|Why can’t the American Bar Association (or State Bars) require U.S.-based law firms above some modest-sized number of lawyers to report their fiscal year revenue along with a snapshot of the number of partners, associates, and support staff on the last day of the year? The justification for that disclosure would be that clients, law school graduates or lawyers considering a job change, among others, would have comprehensive and reliable data on at least two key attributes of firms: size and revenue.
Yes, there are definitional issues, such as what does the term “partner” mean in the multi-tiered law firms of today and what makes up “revenue”. Yes, there might be no way to confirm the accuracy of the self-reported numbers, but law firms that would have to comply have their books audited or reviewed by accountants, and the accountants could to attest to the reasonable accuracy of the four numbers. Yes, I do not know what enforcement mechanisms might be available. And yes, firms may fear that the initial data request slips down the proverbial slope to more and more.
Such concerns would need to be debated; they can be resolved. If firms that have more than 30 lawyers fell under this mandate, then perhaps 1,200 to 1,500 law firms would each year turn in four numbers that they already know. No work would be required except going to an online site and filling in the numbers. The ABA or a third party could consolidate and publish that data and the legal industry would be greatly the beneficiary.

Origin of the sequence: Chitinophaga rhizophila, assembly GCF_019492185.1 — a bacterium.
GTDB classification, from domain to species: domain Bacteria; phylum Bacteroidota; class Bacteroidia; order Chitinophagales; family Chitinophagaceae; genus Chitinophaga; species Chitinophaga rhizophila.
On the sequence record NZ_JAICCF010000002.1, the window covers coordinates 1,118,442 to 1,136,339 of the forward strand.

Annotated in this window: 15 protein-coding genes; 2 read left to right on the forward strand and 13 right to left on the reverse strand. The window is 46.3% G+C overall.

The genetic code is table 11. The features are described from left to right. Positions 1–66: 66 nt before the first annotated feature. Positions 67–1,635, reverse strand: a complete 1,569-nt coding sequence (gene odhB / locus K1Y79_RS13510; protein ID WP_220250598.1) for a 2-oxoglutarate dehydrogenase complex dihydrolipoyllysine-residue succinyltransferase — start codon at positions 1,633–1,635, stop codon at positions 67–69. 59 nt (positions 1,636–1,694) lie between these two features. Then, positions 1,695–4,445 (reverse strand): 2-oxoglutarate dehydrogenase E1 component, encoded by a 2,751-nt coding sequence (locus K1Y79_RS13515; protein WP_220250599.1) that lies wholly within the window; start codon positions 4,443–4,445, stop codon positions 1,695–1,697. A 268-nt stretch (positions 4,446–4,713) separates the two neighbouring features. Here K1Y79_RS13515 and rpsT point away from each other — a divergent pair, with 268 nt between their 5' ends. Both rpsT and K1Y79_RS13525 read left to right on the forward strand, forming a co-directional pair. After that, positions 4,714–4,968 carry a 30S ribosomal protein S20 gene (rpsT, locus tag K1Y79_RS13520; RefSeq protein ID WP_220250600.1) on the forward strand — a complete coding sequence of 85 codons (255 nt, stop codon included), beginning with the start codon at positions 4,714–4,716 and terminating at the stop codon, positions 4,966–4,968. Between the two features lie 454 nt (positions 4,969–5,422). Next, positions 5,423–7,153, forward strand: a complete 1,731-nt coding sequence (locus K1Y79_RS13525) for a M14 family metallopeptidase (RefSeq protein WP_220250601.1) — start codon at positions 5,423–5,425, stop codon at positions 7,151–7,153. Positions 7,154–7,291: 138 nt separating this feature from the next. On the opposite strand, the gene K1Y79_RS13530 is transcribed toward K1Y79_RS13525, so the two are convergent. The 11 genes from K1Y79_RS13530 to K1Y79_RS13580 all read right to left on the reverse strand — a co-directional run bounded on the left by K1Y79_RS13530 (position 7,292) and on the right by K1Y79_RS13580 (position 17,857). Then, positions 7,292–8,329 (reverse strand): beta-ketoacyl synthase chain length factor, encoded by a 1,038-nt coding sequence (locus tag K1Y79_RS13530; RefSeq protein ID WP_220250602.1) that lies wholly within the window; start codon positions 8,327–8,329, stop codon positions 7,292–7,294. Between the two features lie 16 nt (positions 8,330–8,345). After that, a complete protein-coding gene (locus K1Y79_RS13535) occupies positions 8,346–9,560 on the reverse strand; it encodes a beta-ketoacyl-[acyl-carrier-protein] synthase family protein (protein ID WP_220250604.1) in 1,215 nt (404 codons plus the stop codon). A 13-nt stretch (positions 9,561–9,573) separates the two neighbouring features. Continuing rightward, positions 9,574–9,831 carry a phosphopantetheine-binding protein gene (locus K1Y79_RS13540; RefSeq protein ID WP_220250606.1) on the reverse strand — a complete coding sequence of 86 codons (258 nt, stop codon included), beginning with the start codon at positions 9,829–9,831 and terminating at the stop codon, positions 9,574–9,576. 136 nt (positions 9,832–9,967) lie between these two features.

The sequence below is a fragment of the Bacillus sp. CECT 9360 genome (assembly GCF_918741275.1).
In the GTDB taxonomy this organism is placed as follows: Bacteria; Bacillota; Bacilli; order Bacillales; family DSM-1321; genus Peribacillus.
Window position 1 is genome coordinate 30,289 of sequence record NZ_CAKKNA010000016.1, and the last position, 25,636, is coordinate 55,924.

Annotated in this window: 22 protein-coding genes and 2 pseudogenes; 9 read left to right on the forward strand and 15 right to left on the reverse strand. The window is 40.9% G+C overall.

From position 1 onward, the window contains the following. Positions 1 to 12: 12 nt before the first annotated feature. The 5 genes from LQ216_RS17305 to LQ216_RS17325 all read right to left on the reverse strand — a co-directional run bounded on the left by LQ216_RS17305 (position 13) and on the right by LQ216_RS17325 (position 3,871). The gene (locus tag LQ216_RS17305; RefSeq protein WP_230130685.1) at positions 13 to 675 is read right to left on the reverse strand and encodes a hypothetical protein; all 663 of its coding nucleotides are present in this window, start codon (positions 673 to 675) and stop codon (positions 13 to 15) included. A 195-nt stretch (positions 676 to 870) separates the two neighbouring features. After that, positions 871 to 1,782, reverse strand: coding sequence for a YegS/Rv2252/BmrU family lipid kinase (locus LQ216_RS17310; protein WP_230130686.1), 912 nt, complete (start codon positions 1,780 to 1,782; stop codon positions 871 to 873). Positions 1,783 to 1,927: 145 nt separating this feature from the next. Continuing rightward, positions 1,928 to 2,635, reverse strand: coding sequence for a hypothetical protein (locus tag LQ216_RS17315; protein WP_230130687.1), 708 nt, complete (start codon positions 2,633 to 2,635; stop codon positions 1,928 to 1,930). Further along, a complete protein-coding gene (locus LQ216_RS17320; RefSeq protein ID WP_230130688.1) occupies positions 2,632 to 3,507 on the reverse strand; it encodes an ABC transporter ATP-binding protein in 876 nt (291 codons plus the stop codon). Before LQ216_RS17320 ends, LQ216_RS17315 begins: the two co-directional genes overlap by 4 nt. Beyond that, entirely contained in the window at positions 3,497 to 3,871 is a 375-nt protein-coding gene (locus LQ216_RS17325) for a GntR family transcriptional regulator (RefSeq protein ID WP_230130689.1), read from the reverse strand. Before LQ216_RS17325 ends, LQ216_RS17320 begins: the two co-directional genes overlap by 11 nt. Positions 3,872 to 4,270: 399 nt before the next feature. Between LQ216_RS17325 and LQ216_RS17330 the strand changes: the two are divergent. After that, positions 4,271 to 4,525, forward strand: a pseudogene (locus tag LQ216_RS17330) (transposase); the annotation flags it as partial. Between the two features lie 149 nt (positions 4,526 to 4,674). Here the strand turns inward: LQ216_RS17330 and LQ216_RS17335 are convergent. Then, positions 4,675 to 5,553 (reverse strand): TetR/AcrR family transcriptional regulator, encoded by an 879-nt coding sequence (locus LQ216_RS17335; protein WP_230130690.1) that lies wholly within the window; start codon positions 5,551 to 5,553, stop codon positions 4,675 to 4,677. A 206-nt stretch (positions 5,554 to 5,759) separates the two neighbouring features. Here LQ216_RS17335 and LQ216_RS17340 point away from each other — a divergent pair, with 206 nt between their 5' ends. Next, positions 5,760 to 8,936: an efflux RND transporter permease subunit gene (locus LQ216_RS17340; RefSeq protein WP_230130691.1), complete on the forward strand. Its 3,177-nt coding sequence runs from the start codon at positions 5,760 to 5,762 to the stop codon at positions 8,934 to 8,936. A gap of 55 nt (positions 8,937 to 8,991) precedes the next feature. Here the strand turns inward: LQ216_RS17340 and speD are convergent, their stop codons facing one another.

|“Cognitive computing” may be just another marketing buzzword, but legal managers will encounter it. Based on KMWorld, Oct. 2016 and its white paper, “cognitive computing is all about machine learning, with some artificial intelligence and natural language processing.” You can learn more from the Cognitive Computing Consortium although that group does not yet support a legal sub-group.
In that regard, however, a LinkedIn user group called Artificial Intelligence for Legal Professionals has a couple of hundred members.
When legal managers want to present data by State or by country, they can make good use of what is called a “choropleth”. Choropleths are maps that color their regions in proportion to the count or other statistic of the variable being displayed on the map, such as the number of pending law suits per State or amounts spent on outside counsel by country. Darker colors typically indicate more in a region and lighter shades of the color indicate fewer.
Below is an example of a choropleth that appears in Exterro’s 2016 Law Firm Benchmarking Report at page 8. It shows how many of the 112 survey participants come from each state.
California is the darkest with 21; the grey states had no participants. The table below the map, which is truncated in this screen shot, gives the actual numbers by State, so someone could carp that the choropleth sweetens the eye but adds no nutritional information. Still, it looks pretty good and it is an unusual example of an effective graphical tool.